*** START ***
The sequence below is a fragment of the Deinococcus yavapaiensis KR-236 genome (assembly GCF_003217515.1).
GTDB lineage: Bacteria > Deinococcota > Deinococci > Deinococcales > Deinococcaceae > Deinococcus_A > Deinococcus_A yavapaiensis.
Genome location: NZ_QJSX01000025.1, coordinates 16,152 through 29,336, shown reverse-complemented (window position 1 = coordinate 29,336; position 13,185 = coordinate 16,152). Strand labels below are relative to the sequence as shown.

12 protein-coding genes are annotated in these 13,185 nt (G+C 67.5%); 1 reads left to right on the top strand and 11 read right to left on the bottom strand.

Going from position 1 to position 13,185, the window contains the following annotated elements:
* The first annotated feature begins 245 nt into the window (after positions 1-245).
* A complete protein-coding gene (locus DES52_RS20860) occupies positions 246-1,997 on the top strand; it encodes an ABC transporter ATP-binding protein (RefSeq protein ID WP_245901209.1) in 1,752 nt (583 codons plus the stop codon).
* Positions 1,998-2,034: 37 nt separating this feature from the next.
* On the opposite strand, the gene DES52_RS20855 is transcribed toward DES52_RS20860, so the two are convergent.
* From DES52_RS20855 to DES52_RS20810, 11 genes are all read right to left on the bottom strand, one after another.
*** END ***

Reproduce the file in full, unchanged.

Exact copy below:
The sequence below is a fragment of the Deinococcus yavapaiensis KR-236 genome (assembly GCF_003217515.1).
GTDB lineage: Bacteria > Deinococcota > Deinococci > Deinococcales > Deinococcaceae > Deinococcus_A > Deinococcus_A yavapaiensis.
Genome location: NZ_QJSX01000025.1, coordinates 16,152 through 29,336, shown reverse-complemented (window position 1 = coordinate 29,336; position 13,185 = coordinate 16,152). Strand labels below are relative to the sequence as shown.

12 protein-coding genes are annotated in these 13,185 nt (G+C 67.5%); 1 reads left to right on the top strand and 11 read right to left on the bottom strand.

Going from position 1 to position 13,185, the window contains the following annotated elements:
* The first annotated feature begins 245 nt into the window (after positions 1-245).
* A complete protein-coding gene (locus DES52_RS20860) occupies positions 246-1,997 on the top strand; it encodes an ABC transporter ATP-binding protein (RefSeq protein ID WP_245901209.1) in 1,752 nt (583 codons plus the stop codon).
* Positions 1,998-2,034: 37 nt separating this feature from the next.
* On the opposite strand, the gene DES52_RS20855 is transcribed toward DES52_RS20860, so the two are convergent.
* From DES52_RS20855 to DES52_RS20810, 11 genes are all read right to left on the bottom strand, one after another.